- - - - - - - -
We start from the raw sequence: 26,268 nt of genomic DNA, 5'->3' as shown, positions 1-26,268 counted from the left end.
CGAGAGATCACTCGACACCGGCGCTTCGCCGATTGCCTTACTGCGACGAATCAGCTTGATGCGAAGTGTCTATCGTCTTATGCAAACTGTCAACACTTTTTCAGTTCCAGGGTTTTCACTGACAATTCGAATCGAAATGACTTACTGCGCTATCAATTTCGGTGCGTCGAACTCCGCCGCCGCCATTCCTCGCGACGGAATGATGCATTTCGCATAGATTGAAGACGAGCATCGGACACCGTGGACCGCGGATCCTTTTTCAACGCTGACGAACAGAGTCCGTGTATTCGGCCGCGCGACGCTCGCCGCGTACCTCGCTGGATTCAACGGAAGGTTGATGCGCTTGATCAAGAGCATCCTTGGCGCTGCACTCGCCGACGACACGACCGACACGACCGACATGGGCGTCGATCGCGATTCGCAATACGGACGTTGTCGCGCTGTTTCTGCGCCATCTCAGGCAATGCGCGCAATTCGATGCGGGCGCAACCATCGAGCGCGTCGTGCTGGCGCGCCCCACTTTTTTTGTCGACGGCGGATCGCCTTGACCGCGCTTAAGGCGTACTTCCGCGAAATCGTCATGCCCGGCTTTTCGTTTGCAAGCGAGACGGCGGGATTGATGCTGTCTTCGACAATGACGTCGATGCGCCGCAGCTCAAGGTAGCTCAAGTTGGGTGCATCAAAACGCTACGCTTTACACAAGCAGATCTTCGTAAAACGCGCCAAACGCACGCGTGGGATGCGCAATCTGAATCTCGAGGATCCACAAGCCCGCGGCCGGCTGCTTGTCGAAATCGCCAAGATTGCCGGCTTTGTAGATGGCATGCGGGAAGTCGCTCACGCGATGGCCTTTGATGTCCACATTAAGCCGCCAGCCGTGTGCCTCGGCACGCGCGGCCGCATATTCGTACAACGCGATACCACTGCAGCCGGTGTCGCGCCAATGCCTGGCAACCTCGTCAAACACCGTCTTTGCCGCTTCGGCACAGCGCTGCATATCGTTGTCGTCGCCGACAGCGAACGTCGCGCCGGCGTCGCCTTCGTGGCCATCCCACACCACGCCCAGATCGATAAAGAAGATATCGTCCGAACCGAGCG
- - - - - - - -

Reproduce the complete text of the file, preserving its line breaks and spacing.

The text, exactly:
We start from the raw sequence: 26,268 nt of genomic DNA, 5'->3' as shown, positions 1-26,268 counted from the left end.
CGAGAGATCACTCGACACCGGCGCTTCGCCGATTGCCTTACTGCGACGAATCAGCTTGATGCGAAGTGTCTATCGTCTTATGCAAACTGTCAACACTTTTTCAGTTCCAGGGTTTTCACTGACAATTCGAATCGAAATGACTTACTGCGCTATCAATTTCGGTGCGTCGAACTCCGCCGCCGCCATTCCTCGCGACGGAATGATGCATTTCGCATAGATTGAAGACGAGCATCGGACACCGTGGACCGCGGATCCTTTTTCAACGCTGACGAACAGAGTCCGTGTATTCGGCCGCGCGACGCTCGCCGCGTACCTCGCTGGATTCAACGGAAGGTTGATGCGCTTGATCAAGAGCATCCTTGGCGCTGCACTCGCCGACGACACGACCGACACGACCGACATGGGCGTCGATCGCGATTCGCAATACGGACGTTGTCGCGCTGTTTCTGCGCCATCTCAGGCAATGCGCGCAATTCGATGCGGGCGCAACCATCGAGCGCGTCGTGCTGGCGCGCCCCACTTTTTTTGTCGACGGCGGATCGCCTTGACCGCGCTTAAGGCGTACTTCCGCGAAATCGTCATGCCCGGCTTTTCGTTTGCAAGCGAGACGGCGGGATTGATGCTGTCTTCGACAATGACGTCGATGCGCCGCAGCTCAAGGTAGCTCAAGTTGGGTGCATCAAAACGCTACGCTTTACACAAGCAGATCTTCGTAAAACGCGCCAAACGCACGCGTGGGATGCGCAATCTGAATCTCGAGGATCCACAAGCCCGCGGCCGGCTGCTTGTCGAAATCGCCAAGATTGCCGGCTTTGTAGATGGCATGCGGGAAGTCGCTCACGCGATGGCCTTTGATGTCCACATTAAGCCGCCAGCCGTGTGCCTCGGCACGCGCGGCCGCATATTCGTACAACGCGATACCACTGCAGCCGGTGTCGCGCCAATGCCTGGCAACCTCGTCAAACACCGTCTTTGCCGCTTCGGCACAGCGCTGCATATCGTTGTCGTCGCCGACAGCGAACGTCGCGCCGGCGTCGCCTTCGTGGCCATCCCACACCACGCCCAGATCGATAAAGAAGATATCGTCCGAACCGAGCG